The Good Friday Agreement is Starting to Become Part of the Problem.

This post first appeared on http://www.openunionism.com

 

Lucius Winslow is an MA Politics student at Queen’s University Belfast, who takes an intensive interest in his subject. He also writes things.

Readers, I am sure, will be astounded to know that I dislike the Good Friday Agreement. This is for a myriad of reasons, not least for compromising with murderers. But let’s not go into that. That shoddy compromise is done, and isn’t going to be undone.

So let us proceed with the assumption that I supported it at the time as a means of bringing peace and so on and so forth. But  something happened in the Assembly on Tuesday which should be deeply concerning to those who value good governance, or at least a good legislative process. And people should be particularly concerned, because what happened on Tuesday has happened before, repeatedly in fact.

 

On Tuesday MLAs debated an amendment put forward to the Criminal Justice Bill by the DUP’s Paul Givan and the SDLP’s Alban Maginness. This was the piece of legislation which would have banned all abortions everywhere except in NHS hospitals, where they would be regulated under the existing (strict) guidelines.

Now, one can be for or against this position, and abortion splits the population in a fairly acute manner. However nobody, but nobody could be stupid enough to think it was an issue that split nationalists and unionists on that matter alone; it has nothing to do with the constitution. Indeed the cross-community nature of the amendment was illustrated in the backgrounds of its proposers.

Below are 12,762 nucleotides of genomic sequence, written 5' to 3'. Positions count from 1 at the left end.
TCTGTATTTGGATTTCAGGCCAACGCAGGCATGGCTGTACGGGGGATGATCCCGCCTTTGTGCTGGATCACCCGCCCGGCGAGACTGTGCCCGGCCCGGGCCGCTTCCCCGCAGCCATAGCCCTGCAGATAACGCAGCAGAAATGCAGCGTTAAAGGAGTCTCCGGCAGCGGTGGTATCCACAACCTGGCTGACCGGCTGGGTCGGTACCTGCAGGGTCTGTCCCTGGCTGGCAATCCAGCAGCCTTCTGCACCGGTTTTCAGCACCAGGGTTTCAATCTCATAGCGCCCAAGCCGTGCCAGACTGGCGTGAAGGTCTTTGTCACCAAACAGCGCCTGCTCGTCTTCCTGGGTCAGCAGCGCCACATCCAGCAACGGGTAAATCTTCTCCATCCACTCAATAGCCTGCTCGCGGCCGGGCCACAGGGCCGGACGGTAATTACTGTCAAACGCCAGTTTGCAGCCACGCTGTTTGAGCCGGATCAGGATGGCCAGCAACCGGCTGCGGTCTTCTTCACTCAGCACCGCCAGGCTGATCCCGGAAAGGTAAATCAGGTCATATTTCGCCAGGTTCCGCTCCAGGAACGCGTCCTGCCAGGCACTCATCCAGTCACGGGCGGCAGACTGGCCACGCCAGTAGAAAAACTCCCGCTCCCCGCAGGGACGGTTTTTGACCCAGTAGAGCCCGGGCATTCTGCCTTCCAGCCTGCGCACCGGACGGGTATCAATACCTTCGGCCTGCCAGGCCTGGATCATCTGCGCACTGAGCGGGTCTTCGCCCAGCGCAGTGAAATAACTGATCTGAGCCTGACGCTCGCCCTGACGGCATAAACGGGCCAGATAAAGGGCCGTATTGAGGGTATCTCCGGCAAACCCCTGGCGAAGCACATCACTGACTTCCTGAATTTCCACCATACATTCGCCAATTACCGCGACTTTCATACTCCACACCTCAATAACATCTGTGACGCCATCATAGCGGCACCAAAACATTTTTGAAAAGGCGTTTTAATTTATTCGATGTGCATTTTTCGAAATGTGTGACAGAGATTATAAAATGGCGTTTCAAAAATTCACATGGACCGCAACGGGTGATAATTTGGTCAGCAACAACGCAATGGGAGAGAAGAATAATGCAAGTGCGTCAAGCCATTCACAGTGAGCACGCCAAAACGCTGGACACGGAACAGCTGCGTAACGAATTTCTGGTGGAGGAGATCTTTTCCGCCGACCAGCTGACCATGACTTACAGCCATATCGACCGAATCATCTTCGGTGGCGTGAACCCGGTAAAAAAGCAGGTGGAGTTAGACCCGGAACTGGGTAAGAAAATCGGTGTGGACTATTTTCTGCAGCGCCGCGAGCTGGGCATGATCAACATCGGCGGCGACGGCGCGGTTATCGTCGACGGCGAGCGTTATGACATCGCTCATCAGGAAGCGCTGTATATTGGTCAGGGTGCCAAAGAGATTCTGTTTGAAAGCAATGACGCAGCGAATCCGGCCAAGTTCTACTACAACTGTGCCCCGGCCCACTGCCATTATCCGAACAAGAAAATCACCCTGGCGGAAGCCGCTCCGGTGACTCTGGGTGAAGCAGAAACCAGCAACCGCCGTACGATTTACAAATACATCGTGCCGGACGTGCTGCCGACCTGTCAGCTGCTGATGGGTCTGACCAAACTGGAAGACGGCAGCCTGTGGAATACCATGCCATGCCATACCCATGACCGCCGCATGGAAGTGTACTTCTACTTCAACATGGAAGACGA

But along came Sinn Fein opposing the vote. I do wonder if, despite protests to the contrary, they are not angling to be the pro-choice party. Certainly that was the strong impression I got from Caitriona Ruane when I had to endure her infuriating, simpering posturing. Anyway, Sinn Fein opposed the motion, and they are perfectly entitled to do so.

But the bill passed – a majority of the Assembly voted in favour. Yet it failed. Because a ‘petition of concern’ came along, demanded a cross community basis, and it didn’t get it. This is absurd, and an abuse of the system. And it has happened before – gay marriage went down the pan for the same reasons, except the DUP bombed it thusly.

As a conservative I might be inclined to rejoice in that it means nothing will ever change. But from an abstract basis who can argue that this is anything other than appalling? It is an abuse of the process. And it’s not going to end. I have colleagues up at Stormont who tell me this happens on smaller-scale issues constantly.

There has been a tendency to see the Good Friday Agreement as settled. Indeed some ghastly commentators have even said it is Northern Ireland’s constitution. Well, if it is it needs an amendment. And soon.

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